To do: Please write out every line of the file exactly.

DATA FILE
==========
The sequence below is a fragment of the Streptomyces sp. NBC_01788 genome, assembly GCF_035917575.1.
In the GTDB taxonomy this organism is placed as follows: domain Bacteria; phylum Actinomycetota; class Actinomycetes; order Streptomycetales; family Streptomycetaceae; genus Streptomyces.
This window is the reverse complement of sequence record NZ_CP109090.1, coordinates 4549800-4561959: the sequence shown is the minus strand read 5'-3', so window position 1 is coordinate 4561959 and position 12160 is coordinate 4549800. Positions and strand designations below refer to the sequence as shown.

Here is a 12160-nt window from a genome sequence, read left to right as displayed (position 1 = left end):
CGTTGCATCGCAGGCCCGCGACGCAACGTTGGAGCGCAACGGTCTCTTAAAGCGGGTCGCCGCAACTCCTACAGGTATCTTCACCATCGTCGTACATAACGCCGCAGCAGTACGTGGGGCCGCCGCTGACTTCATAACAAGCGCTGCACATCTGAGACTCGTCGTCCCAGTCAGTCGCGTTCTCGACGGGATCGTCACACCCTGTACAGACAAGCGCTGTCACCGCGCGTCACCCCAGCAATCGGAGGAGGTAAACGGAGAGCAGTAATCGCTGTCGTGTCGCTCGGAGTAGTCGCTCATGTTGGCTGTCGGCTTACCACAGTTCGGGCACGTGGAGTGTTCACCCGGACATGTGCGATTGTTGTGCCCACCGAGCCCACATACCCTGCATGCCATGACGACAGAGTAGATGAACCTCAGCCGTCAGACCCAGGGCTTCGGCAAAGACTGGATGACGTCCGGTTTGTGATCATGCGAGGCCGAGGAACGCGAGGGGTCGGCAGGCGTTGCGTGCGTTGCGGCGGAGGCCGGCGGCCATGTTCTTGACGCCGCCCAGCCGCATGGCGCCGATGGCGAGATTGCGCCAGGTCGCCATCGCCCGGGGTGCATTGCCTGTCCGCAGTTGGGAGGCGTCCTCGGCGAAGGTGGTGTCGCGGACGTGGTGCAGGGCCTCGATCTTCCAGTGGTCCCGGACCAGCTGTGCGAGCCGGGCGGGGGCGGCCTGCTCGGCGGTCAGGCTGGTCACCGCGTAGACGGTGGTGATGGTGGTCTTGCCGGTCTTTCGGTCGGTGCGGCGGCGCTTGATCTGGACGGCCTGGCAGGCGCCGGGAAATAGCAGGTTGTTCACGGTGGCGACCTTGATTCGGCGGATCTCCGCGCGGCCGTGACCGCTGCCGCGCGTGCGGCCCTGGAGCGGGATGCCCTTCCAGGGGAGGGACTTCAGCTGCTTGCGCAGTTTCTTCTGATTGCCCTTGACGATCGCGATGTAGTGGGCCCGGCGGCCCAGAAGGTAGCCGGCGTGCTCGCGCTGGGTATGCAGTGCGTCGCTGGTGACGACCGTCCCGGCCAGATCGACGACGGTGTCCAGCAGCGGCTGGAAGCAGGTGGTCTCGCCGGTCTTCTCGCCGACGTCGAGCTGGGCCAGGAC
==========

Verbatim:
The sequence below is a fragment of the Streptomyces sp. NBC_01788 genome, assembly GCF_035917575.1.
In the GTDB taxonomy this organism is placed as follows: domain Bacteria; phylum Actinomycetota; class Actinomycetes; order Streptomycetales; family Streptomycetaceae; genus Streptomyces.
This window is the reverse complement of sequence record NZ_CP109090.1, coordinates 4549800-4561959: the sequence shown is the minus strand read 5'-3', so window position 1 is coordinate 4561959 and position 12160 is coordinate 4549800. Positions and strand designations below refer to the sequence as shown.

Here is a 12160-nt window from a genome sequence, read left to right as displayed (position 1 = left end):
CGTTGCATCGCAGGCCCGCGACGCAACGTTGGAGCGCAACGGTCTCTTAAAGCGGGTCGCCGCAACTCCTACAGGTATCTTCACCATCGTCGTACATAACGCCGCAGCAGTACGTGGGGCCGCCGCTGACTTCATAACAAGCGCTGCACATCTGAGACTCGTCGTCCCAGTCAGTCGCGTTCTCGACGGGATCGTCACACCCTGTACAGACAAGCGCTGTCACCGCGCGTCACCCCAGCAATCGGAGGAGGTAAACGGAGAGCAGTAATCGCTGTCGTGTCGCTCGGAGTAGTCGCTCATGTTGGCTGTCGGCTTACCACAGTTCGGGCACGTGGAGTGTTCACCCGGACATGTGCGATTGTTGTGCCCACCGAGCCCACATACCCTGCATGCCATGACGACAGAGTAGATGAACCTCAGCCGTCAGACCCAGGGCTTCGGCAAAGACTGGATGACGTCCGGTTTGTGATCATGCGAGGCCGAGGAACGCGAGGGGTCGGCAGGCGTTGCGTGCGTTGCGGCGGAGGCCGGCGGCCATGTTCTTGACGCCGCCCAGCCGCATGGCGCCGATGGCGAGATTGCGCCAGGTCGCCATCGCCCGGGGTGCATTGCCTGTCCGCAGTTGGGAGGCGTCCTCGGCGAAGGTGGTGTCGCGGACGTGGTGCAGGGCCTCGATCTTCCAGTGGTCCCGGACCAGCTGTGCGAGCCGGGCGGGGGCGGCCTGCTCGGCGGTCAGGCTGGTCACCGCGTAGACGGTGGTGATGGTGGTCTTGCCGGTCTTTCGGTCGGTGCGGCGGCGCTTGATCTGGACGGCCTGGCAGGCGCCGGGAAATAGCAGGTTGTTCACGGTGGCGACCTTGATTCGGCGGATCTCCGCGCGGCCGTGACCGCTGCCGCGCGTGCGGCCCTGGAGCGGGATGCCCTTCCAGGGGAGGGACTTCAGCTGCTTGCGCAGTTTCTTCTGATTGCCCTTGACGATCGCGATGTAGTGGGCCCGGCGGCCCAGAAGGTAGCCGGCGTGCTCGCGCTGGGTATGCAGTGCGTCGCTGGTGACGACCGTCCCGGCCAGATCGACGACGGTGTCCAGCAGCGGCTGGAAGCAGGTGGTCTCGCCGGTCTTCTCGCCGACGTCGAGCTGGGCCAGGAC